In the face of these challenges, an expert panel laid out a model for prospectively surveying breast cancer survivors and formally incorporating rehabilitation and exercise experts into cancer survivorship programs. Research increasingly shows that post-treatment complications can be minimized — and even prevented altogether — when caught early and addressed through various rehabilitation regimens. "When early signs of impairment are noted and that impairment has a high probability of worsening if allowed to progress, which ultimately may result in a worse, permanent disability, there is an ethical obligation to treat the condition," they write.
The question of how best to implement the proposed rehabilitation and surveillance remains to be addressed. The panel plans to work through the American Cancer Society with stakeholder groups to answer questions about how to educate patients and clinicians about the plan and fully implement it. The American College of Surgeons Commission on Cancer has published guidelines that will require that all accredited cancer treatment centers provide treatment summaries and survivorship health care plans to all their patients by 2015. The proposed surveillance and rehabilitation model could serve as a framework for meeting those pending guidelines. "In the meantime," Schmitz says, "breast cancer survivors should be empowered to ask their doctor for a referral to physical therapy and exercise programs."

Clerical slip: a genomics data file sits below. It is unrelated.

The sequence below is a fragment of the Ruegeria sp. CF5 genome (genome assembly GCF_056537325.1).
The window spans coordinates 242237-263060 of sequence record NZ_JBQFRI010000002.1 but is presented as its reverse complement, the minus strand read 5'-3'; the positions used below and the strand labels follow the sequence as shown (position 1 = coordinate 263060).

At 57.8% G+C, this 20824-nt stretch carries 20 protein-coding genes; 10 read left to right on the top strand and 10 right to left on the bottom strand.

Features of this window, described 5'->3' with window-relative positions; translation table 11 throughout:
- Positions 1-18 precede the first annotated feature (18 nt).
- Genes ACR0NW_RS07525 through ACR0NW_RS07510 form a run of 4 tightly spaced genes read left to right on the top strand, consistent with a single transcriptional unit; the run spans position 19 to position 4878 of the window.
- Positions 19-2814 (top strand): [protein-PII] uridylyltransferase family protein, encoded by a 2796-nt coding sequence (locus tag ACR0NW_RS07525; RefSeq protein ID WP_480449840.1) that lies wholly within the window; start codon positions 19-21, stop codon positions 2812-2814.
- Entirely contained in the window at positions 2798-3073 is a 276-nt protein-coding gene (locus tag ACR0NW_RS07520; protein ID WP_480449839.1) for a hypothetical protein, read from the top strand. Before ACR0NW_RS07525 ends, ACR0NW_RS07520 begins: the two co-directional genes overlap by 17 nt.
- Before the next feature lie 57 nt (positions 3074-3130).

Penn Medicine is one of the world's leading academic medical centers, dedicated to the related missions of medical education, biomedical research, and excellence in patient care. Penn Medicine consists of the Raymond and Ruth Perelman School of Medicine at the University of Pennsylvania (founded in 1765 as the nation's first medical school) and the University of Pennsylvania Health System, which together form a $4.3 billion enterprise.
The Perelman School of Medicine has been ranked among the top five medical schools in the United States for the past 17 years, according to U.S. News & World Report's survey of research-oriented medical schools. The School is consistently among the nation's top recipients of funding from the National Institutes of Health, with $392 million awarded in the 2013 fiscal year.
The University of Pennsylvania Health System's patient care facilities include: The Hospital of the University of Pennsylvania -- recognized as one of the nation's top "Honor Roll" hospitals by U.S. News & World Report; Penn Presbyterian Medical Center; Chester County Hospital; Lancaster General Health; Penn Wissahickon Hospice; and Pennsylvania Hospital -- the nation's first hospital, founded in 1751. Additional affiliated inpatient care facilities and services throughout the Philadelphia region include Chestnut Hill Hospital and Good Shepherd Penn Partners, a partnership between Good Shepherd Rehabilitation Network and Penn Medicine.
Penn Medicine is committed to improving lives and health through a variety of community-based programs and activities. In fiscal year 2013, Penn Medicine provided $814 million to benefit our community.